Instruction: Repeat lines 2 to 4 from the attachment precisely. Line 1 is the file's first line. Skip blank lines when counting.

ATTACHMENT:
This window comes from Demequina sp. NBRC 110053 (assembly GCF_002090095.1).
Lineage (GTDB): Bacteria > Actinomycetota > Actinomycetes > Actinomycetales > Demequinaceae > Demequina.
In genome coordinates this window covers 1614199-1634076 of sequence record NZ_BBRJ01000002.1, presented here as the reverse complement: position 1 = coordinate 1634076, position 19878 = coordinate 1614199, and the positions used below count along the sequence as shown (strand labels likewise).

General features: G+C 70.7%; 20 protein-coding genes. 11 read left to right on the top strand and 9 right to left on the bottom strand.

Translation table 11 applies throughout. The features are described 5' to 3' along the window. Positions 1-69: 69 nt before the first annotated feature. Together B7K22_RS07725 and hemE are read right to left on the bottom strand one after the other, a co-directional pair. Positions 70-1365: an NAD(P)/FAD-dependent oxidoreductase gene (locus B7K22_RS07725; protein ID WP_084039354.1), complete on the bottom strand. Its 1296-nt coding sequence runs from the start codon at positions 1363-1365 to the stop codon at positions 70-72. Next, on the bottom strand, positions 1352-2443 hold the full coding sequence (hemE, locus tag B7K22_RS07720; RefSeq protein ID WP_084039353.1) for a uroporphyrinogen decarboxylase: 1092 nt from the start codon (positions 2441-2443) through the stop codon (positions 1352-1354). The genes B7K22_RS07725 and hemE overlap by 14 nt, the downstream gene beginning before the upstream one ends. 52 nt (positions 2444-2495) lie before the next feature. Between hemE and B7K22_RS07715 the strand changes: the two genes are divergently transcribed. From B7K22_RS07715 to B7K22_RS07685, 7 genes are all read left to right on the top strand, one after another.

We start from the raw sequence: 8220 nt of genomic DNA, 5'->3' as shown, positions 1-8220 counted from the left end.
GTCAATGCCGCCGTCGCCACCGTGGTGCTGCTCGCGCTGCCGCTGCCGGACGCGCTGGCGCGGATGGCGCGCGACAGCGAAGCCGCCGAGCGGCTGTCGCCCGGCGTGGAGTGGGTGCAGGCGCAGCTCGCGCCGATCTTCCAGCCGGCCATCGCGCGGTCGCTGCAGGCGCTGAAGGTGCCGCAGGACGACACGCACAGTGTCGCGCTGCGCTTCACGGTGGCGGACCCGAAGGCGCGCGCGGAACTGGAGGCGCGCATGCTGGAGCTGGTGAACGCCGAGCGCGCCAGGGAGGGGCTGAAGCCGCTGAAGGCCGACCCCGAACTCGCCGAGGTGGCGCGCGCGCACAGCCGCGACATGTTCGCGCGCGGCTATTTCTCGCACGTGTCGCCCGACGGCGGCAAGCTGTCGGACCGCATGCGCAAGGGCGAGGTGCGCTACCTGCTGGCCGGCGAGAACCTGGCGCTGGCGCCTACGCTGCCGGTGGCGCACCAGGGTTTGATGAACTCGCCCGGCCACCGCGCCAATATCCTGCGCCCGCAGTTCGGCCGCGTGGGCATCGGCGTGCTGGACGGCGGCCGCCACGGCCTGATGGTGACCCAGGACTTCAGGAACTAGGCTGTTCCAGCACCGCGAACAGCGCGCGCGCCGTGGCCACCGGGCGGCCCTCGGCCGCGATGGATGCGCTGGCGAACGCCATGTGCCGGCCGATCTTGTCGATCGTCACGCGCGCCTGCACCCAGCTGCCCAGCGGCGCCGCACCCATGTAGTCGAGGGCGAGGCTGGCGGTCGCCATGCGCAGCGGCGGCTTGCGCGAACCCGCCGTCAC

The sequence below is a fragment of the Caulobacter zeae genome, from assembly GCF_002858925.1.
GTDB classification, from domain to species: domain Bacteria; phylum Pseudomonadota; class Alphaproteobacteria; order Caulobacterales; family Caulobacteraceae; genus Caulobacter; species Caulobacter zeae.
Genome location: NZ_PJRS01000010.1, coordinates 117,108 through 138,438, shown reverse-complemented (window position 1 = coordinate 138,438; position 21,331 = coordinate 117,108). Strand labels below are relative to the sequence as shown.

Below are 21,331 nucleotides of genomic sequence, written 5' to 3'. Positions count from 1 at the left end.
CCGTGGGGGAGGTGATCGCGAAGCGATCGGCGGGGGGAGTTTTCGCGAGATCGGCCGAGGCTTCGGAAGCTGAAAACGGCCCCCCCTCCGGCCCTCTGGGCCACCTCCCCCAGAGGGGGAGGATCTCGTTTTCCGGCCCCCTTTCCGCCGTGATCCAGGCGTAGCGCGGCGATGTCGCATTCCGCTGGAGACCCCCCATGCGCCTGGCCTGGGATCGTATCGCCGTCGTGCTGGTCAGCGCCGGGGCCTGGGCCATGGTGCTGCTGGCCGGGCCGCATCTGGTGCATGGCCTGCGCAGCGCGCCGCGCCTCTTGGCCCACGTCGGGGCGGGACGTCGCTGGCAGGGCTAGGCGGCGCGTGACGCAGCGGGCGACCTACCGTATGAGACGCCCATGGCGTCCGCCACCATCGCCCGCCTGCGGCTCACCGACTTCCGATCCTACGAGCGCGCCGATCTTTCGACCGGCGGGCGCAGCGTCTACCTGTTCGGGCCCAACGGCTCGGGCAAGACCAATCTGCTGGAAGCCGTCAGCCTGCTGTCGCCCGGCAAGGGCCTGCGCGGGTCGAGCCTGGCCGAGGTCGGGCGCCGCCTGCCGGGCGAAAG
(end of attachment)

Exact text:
Lineage (GTDB): Bacteria > Actinomycetota > Actinomycetes > Actinomycetales > Demequinaceae > Demequina.
In genome coordinates this window covers 1614199-1634076 of sequence record NZ_BBRJ01000002.1, presented here as the reverse complement: position 1 = coordinate 1634076, position 19878 = coordinate 1614199, and the positions used below count along the sequence as shown (strand labels likewise).

General features: G+C 70.7%; 20 protein-coding genes. 11 read left to right on the top strand and 9 right to left on the bottom strand.